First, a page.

DeKALB – When he heard the play call, Northern Illinois defensive end Alan Baxter immediately recognized it was “brilliant.”
NIU’s defense was reeling. Army’s final drive of the first half Saturday began on its 30-yard line. Now the Black Knights were on NIU’s 1, a minute before halftime.
But Baxter didn’t worry.
“We had effectively tackled the dive all night,” Baxter said. “It was pretty obvious. We knew that they knew that the dive was being tackled. So we called a play to counter that, to fake tackling the dive and play the quarterback keep.
“It was just a brilliant play call. We knew we were going to get them because we knew exactly what they wanted to do in that situation.”
It happened as he thought. When Army quarterback Trent Steelman practically fell into Baxter’s shoulder pads, the NIU junior stripped the football and recovered the fumble.
With the Huskies leading by 29 points, the game’s outcome already had little doubt. After Baxter’s fumble, NIU was effectively 1-0.
“I knew I had him,” Baxter said. “It was a big-play opportunity. We were on the goal line, and we had to stop them from getting in. So it was huge. I knew that was going to be my call on that play.”
Baxter was modest Tuesday when speaking about the Huskies’ biggest defensive play in their 49-26 opening win against Army. He credited it to, a “brilliant” coaching call, little to do with him.
Defensive line coach Ryan Nielsen disagreed with that last part.
“He did a really good job of just executing the plan in good detail,” Nielsen said. “His responsibility on that play was the quarterback, and he did exactly what he did in practice. He practiced it exactly the same way that he played. So it wasn’t surprising that he made the play. It was just a big play at an opportune time.
“I think it really changed the momentum through halftime and the next quarter.”
Baxter’s big play highlighted an overall stellar night, leading the defensive line with 5.5 tackles and 2.5 for loss. It was the type of performance that didn’t seem possible this spring, when he missed considerable time with leg and wrist injuries.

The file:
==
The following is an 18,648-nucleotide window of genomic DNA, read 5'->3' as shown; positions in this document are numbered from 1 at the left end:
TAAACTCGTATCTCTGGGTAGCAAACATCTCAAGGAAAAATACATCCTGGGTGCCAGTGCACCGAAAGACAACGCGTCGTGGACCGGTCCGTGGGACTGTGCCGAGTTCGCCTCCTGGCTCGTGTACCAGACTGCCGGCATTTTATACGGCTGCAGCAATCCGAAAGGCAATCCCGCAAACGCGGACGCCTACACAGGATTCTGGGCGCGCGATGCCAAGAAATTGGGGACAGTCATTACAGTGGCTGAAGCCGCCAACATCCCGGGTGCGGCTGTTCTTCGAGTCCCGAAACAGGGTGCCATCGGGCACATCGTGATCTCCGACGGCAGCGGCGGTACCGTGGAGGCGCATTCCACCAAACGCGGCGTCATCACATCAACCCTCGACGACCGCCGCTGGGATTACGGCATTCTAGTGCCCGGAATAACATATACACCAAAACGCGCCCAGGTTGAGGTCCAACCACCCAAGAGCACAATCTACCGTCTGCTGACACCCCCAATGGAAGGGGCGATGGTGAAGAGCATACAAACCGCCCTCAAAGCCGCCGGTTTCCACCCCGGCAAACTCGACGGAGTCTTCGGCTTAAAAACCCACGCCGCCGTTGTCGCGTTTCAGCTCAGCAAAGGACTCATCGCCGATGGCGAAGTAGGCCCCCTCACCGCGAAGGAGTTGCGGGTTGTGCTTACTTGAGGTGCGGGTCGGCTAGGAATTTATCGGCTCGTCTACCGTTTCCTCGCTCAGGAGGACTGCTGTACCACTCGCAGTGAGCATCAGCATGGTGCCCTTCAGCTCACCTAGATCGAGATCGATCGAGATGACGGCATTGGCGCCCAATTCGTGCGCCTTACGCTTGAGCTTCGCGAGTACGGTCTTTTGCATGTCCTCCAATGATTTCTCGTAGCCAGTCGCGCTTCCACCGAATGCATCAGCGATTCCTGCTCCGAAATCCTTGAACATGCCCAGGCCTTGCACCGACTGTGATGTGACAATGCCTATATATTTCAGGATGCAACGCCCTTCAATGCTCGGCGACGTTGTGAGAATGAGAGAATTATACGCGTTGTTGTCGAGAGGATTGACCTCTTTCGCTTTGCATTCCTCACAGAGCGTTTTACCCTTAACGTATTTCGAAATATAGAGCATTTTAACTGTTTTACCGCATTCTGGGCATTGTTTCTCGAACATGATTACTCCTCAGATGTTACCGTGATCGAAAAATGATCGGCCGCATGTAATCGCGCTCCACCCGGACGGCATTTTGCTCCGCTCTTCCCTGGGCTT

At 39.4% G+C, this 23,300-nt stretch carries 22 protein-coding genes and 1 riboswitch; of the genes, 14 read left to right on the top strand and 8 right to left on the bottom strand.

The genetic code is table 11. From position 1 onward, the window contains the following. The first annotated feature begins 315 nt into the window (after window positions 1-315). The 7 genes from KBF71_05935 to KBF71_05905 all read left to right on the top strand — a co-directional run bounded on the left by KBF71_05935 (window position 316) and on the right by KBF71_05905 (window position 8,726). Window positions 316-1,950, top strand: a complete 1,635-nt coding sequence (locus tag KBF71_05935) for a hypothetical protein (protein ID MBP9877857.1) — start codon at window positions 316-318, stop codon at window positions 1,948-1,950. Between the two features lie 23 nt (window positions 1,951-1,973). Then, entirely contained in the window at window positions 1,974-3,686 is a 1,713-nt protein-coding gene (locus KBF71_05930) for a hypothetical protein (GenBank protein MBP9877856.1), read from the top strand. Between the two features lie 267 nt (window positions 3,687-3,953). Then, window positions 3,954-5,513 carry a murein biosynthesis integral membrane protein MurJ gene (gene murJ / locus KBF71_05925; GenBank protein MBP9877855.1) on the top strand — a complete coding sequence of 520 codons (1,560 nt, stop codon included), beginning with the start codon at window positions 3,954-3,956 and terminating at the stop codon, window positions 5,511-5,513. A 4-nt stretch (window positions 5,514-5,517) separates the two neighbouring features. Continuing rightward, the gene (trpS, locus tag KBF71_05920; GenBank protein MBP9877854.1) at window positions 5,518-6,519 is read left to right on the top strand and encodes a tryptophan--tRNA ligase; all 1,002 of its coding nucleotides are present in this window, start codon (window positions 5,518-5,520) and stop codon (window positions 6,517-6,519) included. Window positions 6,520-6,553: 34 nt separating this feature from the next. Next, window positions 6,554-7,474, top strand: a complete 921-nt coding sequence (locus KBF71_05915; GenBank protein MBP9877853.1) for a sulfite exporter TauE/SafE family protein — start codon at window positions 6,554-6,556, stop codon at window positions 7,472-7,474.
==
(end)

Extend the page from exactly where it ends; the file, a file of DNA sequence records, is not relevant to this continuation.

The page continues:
But Baxter said he continued paying attention in practice, taking “mental reps” even when his body couldn’t physically go through the motions. He spent much of the summer in the weight room. When fall camp opened in early August, Nielsen said he could tell the work paid off.
“You could see when he got out of the summer program, his body had changed,” Nielsen said. “He did a great job this summer. That was what really prepared him for the season.”
Even still, coach Dave Doeren said there were no signs foreshadowing Baxter’s performance Saturday. Not that Baxter played poorly, Doeren said, but he was concerned how all NIU’s defensive linemen would play Army’s cut blocks.
Turned out, Baxter couldn’t have played it any better.
“He executed a play on the exact moment that we need him to do it – to perfection,” Doeren said. “That’s so rewarding as a coach, when you make the right call against the right play and the player executes it perfectly. That was as good as it gets at that moment on that forced fumble.”
Baxter downplayed his performance Saturday, partly because he kept it in perspective. The season’s first game is just the first game. There are still 11 more to go – at least – starting 6 p.m. Saturday at Kansas.
And Baxter isn’t about to allow his play to drop off the rest of the fall.
“It felt good, but it doesn’t mean anything unless it’s followed up,” Baxter said. “It needs to continue.”